Abstract

Background: Blood stream infections (BSI) are a major source of morbidity and mortality after allogeneic blood and marrow transplantation (BMT). In studies of risk for BSI various factors have been identified. The impact of cytomegalovirus (CMV) viremia, however, on risk has not been assessed. This is important since both CMV infection and ganciclovir (GCV), the mainstay of pre-emptive therapy, have myelosuppressive and immunosuppressive effects. We conducted a retrospective analysis to test the hypothesis that CMV viremia predisposes allogeneic BMT patients to BSI.

Methods: We retrospectively analyzed 278 allogeneic BMTs performed at Children's Healthcare of Atlanta between January 1st 2005 and December 31st 2014 that met eligibility criteria. The primary outcome was the first episode of BSI occurring between day +30 and +100 seen in engrafted patients following allogeneic BMT. We compared clinical characteristics between patients with and without BSI. This analysis was based on a time dependent competing risk model. Risk events including acute GVHD and CMV viremia were counted only when they preceded the BSI. We performed a multivariate analysis to estimate the effect of CMV viremia on risk for BSI in the post-engraftment period (days +30-100).

Results: The median age was 9 years (range 0-22 years). 44.6% of the patients were Caucasian, while 38.5% were African-American. 59.7% received an unrelated marrow, unrelated cord or the alternative donor transplant. 60.8% were transplanted for a hematologic malignancy. The cumulative incidence of BSI between day +30 and+100 was 21.9% (95% confidence interval (CI), 17.5-27.3%). The median day of BSI development was 54 (range 30-99). The leading cause of BSI was Staphylococcus epidermidis. Gram-positive cocci were responsible for 71.4% of all BSIs. In the multivariate analysis, three factors were significant: grade III/IV aGVHD (hazard ratio (HR)=3.490, 95% CI 1.530-7.980, P=0.003), CMV viremia (HR=3.410, 95% CI 1.410-8.250, P=0.007), and African-American ethnicity (HR=2.520, 95% CI 1.130-5.600, P=0.024). Form of insurance (Medicaid/no insurance vs. other), employed as a surrogate for income level, had no influence on risk. In the 57 patients with CMV viremia, the frequency of neutropenia (<500/mm3) after the development of CMV viremia until day +100 was 26.3% (15/57), significantly higher than that observed in patients without CMV viremia (5.4% (12/221), P<0.001).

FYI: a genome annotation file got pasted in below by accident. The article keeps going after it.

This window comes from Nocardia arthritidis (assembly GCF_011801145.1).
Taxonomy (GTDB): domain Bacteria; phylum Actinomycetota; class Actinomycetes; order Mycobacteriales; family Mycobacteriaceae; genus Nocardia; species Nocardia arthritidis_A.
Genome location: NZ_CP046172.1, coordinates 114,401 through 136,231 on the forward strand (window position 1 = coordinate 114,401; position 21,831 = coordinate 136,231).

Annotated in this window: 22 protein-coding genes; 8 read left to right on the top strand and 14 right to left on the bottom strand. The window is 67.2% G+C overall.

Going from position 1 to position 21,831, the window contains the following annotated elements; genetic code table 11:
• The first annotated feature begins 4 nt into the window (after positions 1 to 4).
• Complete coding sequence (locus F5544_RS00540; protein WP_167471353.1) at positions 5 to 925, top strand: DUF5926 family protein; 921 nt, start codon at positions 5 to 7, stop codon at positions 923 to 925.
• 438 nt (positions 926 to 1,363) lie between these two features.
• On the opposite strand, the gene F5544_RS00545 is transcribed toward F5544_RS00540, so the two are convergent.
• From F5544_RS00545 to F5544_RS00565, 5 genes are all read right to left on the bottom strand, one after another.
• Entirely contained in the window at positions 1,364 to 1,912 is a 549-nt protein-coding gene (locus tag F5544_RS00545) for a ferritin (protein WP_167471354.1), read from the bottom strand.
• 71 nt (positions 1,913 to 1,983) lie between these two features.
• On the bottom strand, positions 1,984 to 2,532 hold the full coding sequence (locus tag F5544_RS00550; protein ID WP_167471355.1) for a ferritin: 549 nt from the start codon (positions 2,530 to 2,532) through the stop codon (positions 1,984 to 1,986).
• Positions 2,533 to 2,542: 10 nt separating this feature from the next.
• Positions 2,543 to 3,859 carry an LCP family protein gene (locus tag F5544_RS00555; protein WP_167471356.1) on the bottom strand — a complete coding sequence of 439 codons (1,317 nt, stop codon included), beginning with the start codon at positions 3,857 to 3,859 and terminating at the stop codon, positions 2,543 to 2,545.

Conclusion:

Our analysis of risk for post-engraftment BSI in children yielded three factors. One, aGVHD, is well established. The other two, CMV viremia and African-American ethnicity, have not been previously recognized. That CMV viremia would predispose to subsequent BSI is highly plausible. Our results suggest that the risk of CMV viremia may be mediated in part by neutropenia stemming from CMV or its treatment with ganciclovir. That African-American ethnicity has not previously been recognized as a risk factor may simply reflect the ethnic make up of previous studies. Our findings are consistent with those of studies performed in other settings, showing patients of African descent to be at increased risk for bacteremia and sepsis. An increased risk for BSI among patients of African descent could partly explain the concerning excess risk for transplant related mortality previously observed among these patients.

Disclosures

No relevant conflicts of interest to declare.

Author notes

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Asterisk with author names denotes non-ASH members.